UK customs ‘looking down the barrel of a potential nightmare’ over delayed import declarations

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UK Customs is under serious threat of losing duty revenue as a mountainous backlog of declarations grows. 

At the start of the year, HMRC announced a six-month grace period for importers having to declare on goods imported between 1st January and 1st July, with the first of the delayed batch being due on the 25th of this month. 

However, UK Customs looks unlikely to be able to cope with the upcoming deluge of work. 

A customs agent, speaking to The Loadstar, said of the situation:: “We’re in a situation where we have maybe millions of declarations due and we have insufficient brokers to get us out of the backlog.

“We have all these importers that have not declared what they’ve imported, and shipments will fall through the system, either because the importer cannot find a broker or they cannot be bothered.

“It leaves HMRC in a quandary; one option is it may further extend the delay or maybe it will find itself missing out on a hell of a lot of income.”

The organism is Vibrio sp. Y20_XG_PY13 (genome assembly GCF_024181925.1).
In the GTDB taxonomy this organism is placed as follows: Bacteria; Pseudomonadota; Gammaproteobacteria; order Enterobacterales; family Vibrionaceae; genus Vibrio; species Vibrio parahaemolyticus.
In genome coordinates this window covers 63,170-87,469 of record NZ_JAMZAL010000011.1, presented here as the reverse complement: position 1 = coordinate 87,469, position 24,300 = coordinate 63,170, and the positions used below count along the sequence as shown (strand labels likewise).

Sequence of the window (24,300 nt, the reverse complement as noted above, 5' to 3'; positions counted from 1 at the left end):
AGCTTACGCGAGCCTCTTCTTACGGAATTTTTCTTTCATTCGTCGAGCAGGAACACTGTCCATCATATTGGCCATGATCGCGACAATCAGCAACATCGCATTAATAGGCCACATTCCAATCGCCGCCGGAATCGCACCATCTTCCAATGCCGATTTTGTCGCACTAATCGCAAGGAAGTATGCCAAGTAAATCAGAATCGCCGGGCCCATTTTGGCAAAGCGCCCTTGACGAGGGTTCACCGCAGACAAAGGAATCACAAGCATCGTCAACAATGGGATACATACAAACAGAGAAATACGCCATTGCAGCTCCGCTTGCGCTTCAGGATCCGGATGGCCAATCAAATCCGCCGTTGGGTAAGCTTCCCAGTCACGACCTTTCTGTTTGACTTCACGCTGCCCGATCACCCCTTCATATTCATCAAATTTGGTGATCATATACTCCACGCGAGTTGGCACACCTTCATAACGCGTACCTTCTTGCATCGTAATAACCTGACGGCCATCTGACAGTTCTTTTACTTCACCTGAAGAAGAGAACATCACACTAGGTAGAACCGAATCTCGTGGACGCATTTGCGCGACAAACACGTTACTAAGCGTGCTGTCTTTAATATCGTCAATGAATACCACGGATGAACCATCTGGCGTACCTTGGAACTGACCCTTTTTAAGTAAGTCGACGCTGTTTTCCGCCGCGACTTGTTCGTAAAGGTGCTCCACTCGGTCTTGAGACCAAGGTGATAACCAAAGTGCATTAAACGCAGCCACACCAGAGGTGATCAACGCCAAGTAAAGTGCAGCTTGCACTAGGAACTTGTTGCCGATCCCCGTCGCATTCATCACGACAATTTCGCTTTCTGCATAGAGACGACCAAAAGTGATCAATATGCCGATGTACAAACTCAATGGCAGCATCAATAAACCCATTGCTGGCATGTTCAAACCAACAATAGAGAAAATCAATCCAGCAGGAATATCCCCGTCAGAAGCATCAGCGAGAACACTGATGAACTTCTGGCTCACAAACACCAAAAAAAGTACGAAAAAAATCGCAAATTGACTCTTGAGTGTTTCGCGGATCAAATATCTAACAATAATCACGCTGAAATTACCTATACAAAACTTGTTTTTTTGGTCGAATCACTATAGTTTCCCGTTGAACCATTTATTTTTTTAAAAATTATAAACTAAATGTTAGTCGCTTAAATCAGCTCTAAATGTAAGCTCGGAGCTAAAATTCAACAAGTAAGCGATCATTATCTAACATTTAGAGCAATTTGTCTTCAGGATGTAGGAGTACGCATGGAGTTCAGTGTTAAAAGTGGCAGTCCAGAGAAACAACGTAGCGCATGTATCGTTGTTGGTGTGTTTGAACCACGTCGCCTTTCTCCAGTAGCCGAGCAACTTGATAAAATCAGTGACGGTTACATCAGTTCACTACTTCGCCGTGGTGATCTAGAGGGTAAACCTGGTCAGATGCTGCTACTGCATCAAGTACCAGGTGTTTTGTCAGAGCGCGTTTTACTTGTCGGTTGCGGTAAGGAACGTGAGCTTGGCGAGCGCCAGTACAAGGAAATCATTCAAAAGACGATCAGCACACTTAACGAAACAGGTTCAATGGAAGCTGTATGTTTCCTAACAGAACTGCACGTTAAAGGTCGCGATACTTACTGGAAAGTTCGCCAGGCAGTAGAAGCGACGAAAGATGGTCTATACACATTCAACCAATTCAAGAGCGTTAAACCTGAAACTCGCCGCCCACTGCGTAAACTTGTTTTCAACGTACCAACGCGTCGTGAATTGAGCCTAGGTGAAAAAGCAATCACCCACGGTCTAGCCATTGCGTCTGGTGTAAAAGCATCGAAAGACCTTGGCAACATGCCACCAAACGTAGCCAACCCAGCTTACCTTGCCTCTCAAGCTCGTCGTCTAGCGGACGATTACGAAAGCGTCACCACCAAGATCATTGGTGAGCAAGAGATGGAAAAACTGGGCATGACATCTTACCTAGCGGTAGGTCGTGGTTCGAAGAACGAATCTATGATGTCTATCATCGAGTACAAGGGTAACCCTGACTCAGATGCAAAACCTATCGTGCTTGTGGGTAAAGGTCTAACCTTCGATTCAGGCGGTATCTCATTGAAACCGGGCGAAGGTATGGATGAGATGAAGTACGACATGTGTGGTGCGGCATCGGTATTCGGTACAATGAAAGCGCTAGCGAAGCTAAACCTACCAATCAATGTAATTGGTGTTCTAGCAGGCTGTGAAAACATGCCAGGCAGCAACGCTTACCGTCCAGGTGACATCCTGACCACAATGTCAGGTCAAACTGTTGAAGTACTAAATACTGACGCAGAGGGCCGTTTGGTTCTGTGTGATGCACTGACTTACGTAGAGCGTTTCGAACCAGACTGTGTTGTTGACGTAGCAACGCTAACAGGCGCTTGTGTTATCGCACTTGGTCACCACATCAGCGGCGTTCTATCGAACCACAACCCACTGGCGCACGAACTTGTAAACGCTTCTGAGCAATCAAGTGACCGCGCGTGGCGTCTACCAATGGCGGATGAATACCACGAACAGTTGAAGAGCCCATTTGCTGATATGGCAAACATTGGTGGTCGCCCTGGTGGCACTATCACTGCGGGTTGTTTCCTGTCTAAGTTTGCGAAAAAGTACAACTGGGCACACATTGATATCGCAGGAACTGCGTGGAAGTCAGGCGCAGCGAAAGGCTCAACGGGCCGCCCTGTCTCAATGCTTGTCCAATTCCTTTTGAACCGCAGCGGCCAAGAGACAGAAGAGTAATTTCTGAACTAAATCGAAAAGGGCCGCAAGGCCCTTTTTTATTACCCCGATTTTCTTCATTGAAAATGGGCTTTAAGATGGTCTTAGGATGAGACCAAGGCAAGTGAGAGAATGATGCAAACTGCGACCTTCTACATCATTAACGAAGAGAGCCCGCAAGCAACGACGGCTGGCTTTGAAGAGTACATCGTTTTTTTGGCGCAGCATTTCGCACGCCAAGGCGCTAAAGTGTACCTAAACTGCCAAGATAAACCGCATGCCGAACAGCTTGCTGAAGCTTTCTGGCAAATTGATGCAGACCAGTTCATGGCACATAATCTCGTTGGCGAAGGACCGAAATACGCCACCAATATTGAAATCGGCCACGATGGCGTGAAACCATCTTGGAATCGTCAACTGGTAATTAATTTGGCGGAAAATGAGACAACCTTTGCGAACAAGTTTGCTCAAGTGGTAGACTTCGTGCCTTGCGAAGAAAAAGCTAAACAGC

Brokers clearing goods from the EU in the aftermath of Brexit have been required to apply for numerous new certifications, including the Customs Freight Simplified Procedures – the most sought after as it provides swifter clearance of goods. 

However, firms have been struggling to attain CFSP approval, with some applications taking almost half a year. 

Another issue is faced by brokers processing UK importers’ declarations, whereby taking on EU importers as direct clients can leave them equally liable for any tax due on declared imports, resulting in a situation where a £35 piece of work for a client could leave the broker jointly liable for a £2,300 duty bill. 

Read more: Tenth of UK exports have paid unnecessary tariffs

A source told The Loadstar that: “If customs come and audit us and ask us to prove origin and we cannot, they will ask us to pay it, if not they will go to the importer.

“But, with the importer in the EU they could just say ‘come and get us’. Well, HMRC will not do that, and they don’t have to, because they have us, here in the UK, equally liable and much easier to get a hold of.

“If you’re one of the importers that’s missed a declaration, are customs going to find you? Even if they do, they could block subsequent deliveries, but you could just route them through a different company or change the legal terms. It’s almost been left to the good graces of the importer whether we see that duty paid.”

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